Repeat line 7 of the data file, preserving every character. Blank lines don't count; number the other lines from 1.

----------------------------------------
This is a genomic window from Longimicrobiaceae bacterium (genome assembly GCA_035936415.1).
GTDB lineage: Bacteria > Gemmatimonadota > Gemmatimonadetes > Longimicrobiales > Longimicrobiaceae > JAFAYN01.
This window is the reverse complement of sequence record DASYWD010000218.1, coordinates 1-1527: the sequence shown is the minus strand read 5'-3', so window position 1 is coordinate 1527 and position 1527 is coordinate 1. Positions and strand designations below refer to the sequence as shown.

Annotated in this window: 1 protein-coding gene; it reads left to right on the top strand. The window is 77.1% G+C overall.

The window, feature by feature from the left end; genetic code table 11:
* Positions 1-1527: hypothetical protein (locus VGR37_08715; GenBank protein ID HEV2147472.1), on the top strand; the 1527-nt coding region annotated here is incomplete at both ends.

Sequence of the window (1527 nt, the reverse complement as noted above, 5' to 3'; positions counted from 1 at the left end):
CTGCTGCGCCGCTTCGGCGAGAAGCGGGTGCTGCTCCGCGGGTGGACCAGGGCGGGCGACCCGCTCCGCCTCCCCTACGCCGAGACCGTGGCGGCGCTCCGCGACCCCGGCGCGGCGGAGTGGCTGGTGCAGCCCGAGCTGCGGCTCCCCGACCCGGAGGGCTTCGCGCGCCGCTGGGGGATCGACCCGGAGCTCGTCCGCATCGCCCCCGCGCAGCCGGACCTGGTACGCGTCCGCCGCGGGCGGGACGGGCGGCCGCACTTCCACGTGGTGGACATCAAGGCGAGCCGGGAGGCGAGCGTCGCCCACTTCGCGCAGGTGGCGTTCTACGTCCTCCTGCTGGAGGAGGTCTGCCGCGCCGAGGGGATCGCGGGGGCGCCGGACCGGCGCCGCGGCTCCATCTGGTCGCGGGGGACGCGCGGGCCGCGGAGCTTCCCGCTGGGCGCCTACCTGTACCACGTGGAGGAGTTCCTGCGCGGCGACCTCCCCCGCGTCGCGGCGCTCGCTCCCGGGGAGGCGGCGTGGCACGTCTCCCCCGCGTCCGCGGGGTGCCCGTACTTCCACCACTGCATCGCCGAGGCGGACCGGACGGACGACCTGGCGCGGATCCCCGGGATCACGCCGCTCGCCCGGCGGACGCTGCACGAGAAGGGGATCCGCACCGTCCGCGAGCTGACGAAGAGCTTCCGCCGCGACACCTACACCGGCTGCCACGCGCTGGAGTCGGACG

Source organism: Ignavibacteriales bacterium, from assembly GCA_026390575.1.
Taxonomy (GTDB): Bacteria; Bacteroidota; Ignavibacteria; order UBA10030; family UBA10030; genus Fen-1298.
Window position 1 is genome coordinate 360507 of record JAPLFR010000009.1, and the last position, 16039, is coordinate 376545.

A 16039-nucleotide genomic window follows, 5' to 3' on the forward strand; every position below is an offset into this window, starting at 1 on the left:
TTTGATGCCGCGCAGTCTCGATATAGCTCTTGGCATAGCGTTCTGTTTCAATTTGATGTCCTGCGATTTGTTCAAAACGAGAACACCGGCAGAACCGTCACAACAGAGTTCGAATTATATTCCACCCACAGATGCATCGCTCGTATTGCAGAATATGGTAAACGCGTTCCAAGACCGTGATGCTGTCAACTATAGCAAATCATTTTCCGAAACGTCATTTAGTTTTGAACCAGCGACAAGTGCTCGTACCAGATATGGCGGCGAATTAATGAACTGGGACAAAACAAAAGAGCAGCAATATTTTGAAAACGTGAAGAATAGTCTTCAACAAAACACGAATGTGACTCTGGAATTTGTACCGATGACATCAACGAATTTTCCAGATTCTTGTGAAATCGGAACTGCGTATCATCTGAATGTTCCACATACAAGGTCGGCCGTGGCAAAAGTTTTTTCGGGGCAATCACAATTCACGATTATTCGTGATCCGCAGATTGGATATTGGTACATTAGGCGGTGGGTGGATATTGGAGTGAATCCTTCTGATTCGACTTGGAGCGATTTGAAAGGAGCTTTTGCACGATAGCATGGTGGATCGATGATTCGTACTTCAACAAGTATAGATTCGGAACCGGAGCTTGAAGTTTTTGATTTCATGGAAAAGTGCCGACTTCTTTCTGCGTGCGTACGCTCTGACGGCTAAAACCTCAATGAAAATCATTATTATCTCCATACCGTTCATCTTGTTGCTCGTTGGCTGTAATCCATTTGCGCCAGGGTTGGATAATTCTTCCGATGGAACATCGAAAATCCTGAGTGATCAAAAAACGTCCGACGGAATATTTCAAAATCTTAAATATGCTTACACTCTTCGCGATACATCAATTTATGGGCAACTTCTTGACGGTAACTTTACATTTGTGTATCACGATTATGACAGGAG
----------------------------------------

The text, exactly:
Sequence of the window (1527 nt, the reverse complement as noted above, 5' to 3'; positions counted from 1 at the left end):